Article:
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Homeowners, businesses in U.S. warned of mould dangers in wake of Sandy


March 6, 2013   by Canadian Underwriter


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Warming temperatures are expected to shed light on what the president of H&H Environment Construction and Consulting Inc. calls one the most pernicious issues residents of homes damaged by Hurricane Sandy will face – mould infiltration.

Flooded homes

Warming temperatures will reveal the hidden effects and extent of New York and New Jersey’s post-Superstorm Sandy mould problem, the company reported in a statement last week.

The reprieve offered by colder weather and lower humidity in wintertime is expected to end with the spring fast approaching, noted the company, which provides mould testing and removal services in New York, New Jersey, Connecticut, Pennsylvania, and Massachusetts.

 “Stachybotrys, also known as toxic black mould, seems to be much more prevalent in sheetrock and drywall areas throughout the basement,” Kevin Hinchey, president and CEO of H&H Environment Construction and Consulting, reported in the company statement. “However, we are finding stachybotrys in other areas of the home where water intrusion has exceeded to the first and second levels due to the extreme flooding,” Hinchey added.

Noting that the major flooding caused by Hurricane Sandy along with the mould can have devastating effects on health, it is important to have leave inspection and eradication of mould to those with training, notes a statement from Five Boro Mould Specialist.

“A lot of ‘cleanups’ were done by helpful neighbours and well-meaning volunteers who had the best intentions yet were not aware of the damage mould could cause in the future if preventative measures weren’t taken,” noted the H&H Environment Construction and Consulting statement.

Mould can colonize and multiply in as little as 24 to 48 hours, which is why there is a high risk for millions of homes to be infested with mould, the company added.

Mould can grow on, among other things, ceiling tiles, wood products, paint, wallpaper, carpeting, sheetrock, clothing and furniture. “Aside from the obvious visible signs of mould, crawlspaces, attics, behind wallboards, and paneling are at a higher risk because it’s not as obvious,” the company noted.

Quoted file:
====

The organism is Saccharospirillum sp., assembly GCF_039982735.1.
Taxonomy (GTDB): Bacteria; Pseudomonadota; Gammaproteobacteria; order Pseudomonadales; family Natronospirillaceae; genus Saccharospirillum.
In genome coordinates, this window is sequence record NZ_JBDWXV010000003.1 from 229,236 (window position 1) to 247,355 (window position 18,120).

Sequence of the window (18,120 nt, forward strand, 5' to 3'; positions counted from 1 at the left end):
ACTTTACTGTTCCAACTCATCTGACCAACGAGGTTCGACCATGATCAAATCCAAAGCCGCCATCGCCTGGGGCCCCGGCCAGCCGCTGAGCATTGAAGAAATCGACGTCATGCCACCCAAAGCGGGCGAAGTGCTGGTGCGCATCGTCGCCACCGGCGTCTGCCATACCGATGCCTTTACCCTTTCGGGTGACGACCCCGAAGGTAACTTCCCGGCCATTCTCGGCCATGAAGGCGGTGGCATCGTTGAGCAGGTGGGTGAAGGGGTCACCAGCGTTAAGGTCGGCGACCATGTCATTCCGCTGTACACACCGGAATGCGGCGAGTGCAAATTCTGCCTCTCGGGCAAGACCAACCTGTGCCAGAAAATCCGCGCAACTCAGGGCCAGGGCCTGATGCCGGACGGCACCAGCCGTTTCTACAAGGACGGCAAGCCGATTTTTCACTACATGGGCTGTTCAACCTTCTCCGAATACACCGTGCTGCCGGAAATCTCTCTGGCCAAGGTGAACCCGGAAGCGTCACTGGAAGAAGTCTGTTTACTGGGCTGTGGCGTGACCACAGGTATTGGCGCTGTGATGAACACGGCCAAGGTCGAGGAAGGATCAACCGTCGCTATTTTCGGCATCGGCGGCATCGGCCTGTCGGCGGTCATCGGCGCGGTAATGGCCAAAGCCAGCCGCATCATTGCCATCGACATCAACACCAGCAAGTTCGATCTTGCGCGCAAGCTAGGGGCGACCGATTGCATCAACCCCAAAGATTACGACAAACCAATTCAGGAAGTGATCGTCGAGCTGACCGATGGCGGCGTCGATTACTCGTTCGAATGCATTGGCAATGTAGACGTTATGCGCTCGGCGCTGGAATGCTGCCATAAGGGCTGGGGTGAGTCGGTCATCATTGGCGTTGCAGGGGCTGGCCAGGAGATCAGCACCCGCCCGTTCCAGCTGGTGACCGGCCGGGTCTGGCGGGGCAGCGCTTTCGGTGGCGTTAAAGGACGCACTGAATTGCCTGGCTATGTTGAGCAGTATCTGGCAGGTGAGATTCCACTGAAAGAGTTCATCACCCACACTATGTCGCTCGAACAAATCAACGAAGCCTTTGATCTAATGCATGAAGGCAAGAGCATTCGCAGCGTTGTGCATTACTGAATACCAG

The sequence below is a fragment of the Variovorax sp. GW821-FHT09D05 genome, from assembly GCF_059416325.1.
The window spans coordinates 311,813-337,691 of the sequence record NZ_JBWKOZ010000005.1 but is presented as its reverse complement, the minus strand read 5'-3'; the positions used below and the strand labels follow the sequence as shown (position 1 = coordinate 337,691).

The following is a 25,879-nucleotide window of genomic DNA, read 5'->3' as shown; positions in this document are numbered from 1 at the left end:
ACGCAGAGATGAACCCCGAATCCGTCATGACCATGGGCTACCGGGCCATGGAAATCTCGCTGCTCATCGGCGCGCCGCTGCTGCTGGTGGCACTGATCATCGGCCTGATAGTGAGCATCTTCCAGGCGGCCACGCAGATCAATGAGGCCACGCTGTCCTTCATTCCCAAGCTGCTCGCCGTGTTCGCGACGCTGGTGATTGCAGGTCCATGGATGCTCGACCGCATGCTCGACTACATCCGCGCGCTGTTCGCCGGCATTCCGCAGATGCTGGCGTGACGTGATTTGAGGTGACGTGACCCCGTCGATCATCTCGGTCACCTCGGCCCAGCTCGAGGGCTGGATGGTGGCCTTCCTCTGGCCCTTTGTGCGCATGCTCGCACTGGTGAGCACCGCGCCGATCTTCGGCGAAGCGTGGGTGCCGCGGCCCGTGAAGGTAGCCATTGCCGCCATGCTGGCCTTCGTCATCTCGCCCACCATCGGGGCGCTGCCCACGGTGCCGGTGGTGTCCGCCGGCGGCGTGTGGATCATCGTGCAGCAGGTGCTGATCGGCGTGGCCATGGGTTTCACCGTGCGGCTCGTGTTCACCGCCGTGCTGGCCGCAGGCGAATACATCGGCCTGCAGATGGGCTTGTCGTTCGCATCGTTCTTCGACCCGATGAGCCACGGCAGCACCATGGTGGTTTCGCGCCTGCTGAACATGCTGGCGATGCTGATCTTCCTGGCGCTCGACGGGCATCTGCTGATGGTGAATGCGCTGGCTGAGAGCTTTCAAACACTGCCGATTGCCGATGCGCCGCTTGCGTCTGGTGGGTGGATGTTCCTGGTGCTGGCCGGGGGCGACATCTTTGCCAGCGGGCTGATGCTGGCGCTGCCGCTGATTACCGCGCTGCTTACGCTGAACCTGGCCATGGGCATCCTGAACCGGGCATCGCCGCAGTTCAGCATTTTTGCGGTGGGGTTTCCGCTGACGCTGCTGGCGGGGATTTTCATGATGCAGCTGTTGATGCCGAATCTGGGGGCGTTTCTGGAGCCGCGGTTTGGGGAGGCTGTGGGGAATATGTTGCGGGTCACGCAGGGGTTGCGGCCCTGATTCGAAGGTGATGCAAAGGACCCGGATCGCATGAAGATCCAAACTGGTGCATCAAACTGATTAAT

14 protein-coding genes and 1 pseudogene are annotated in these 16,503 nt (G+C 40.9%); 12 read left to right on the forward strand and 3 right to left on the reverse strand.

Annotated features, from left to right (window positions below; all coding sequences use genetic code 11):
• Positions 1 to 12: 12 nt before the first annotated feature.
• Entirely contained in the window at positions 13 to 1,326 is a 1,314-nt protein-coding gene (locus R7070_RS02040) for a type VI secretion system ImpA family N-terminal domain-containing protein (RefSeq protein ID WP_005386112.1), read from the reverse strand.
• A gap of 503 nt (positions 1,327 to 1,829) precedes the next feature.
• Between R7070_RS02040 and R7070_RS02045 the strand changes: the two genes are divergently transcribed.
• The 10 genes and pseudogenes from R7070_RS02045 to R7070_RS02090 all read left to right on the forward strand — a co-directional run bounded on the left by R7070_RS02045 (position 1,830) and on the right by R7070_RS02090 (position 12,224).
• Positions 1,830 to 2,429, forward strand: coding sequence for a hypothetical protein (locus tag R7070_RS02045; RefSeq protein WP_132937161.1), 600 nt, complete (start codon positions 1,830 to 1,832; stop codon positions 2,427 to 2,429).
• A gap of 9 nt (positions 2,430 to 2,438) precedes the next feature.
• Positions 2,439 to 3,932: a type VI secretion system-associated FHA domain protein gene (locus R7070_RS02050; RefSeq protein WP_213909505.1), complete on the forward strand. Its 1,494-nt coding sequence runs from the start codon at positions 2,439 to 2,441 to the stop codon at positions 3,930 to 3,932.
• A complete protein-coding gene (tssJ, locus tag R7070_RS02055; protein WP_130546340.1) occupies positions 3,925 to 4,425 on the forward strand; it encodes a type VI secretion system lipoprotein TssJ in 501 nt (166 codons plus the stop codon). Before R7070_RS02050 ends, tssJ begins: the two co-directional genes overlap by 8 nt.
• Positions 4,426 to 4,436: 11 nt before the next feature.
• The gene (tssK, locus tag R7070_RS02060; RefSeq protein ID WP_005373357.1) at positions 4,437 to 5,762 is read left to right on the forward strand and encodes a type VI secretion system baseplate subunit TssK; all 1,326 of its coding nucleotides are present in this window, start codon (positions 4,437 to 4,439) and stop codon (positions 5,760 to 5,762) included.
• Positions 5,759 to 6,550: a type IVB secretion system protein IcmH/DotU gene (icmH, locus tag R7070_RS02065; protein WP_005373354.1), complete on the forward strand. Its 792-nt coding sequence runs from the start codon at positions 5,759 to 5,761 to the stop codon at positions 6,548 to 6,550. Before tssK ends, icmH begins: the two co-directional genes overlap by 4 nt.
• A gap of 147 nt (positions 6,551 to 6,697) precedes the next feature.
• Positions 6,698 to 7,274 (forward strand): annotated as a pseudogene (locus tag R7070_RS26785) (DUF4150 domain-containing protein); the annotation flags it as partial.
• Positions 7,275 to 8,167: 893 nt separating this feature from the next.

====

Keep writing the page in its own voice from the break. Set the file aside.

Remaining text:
In early February, a New York City (NYC) congressional delegation urged the U.S. federal government to aid in remediation of mould related to Hurricane Sandy. The 12-member delegation raised serious concerns about the need for more aggressive – and better co-ordinated – mould abatement in parts of NYC flooded by Hurricane Sandy.

In a joint letter to Shaun Donovan, secretary of the U.S. Department of Housing and Urban Development, delegation members officially requested federal oversight and aid with assessment, removal and remediation of mould, in co-ordination with property owners and local agencies.

On behalf of the hundreds of thousands of New York home and small business owners whose property was devastated, the letter noted that three months after Sandy’s devastation, thousands of homes and buildings throughout NYC still have dangerously high levels of mould, often rendering dwellings uninhabitable.

“The extensive disaster-related damage to their homes and businesses has resulted in the potential for exposure to hazardous mould,” the letter stated.

“Environmental contamination has not been adequately addressed, and could lead to serious health concerns, such as allergic reactions, asthma, other lung-related illnesses as well as compromised immune systems and lower resilience to illness,” the delegation argued. “The longer this problem remains ignored by the federal government, the higher the risk of danger and expense to the health of our constituents and communities.”

Delegation members noted that homeowners and small business owners require assistance with, but not limited to, the following:

  • the assessment of mould contamination, and reimbursement for all costs related to remediation;
  • removal of contaminated wall board, drywall, gypsum board, plaster (or similar wall finishes), books and paper, carpet and backing or floor finishes, ceiling tiles, cellulose insulation, fibreglass insulation, hard surfaces, porous flooring) linoleum, ceramic tile and vinyl), window drapes, and ceilings or permanent light fixtures; and
  • co-ordinated remediation of common spaces, and of contaminated heating and ventilation systems (including ductwork), plumbing, and air conditioning systems, or other mechanical equipment.

The letter noted it is the delegation’s understanding that mould remediation is an eligible expense, at least in certain circumstances, for assistance from the Federal Emergency Management Agency (FEMA).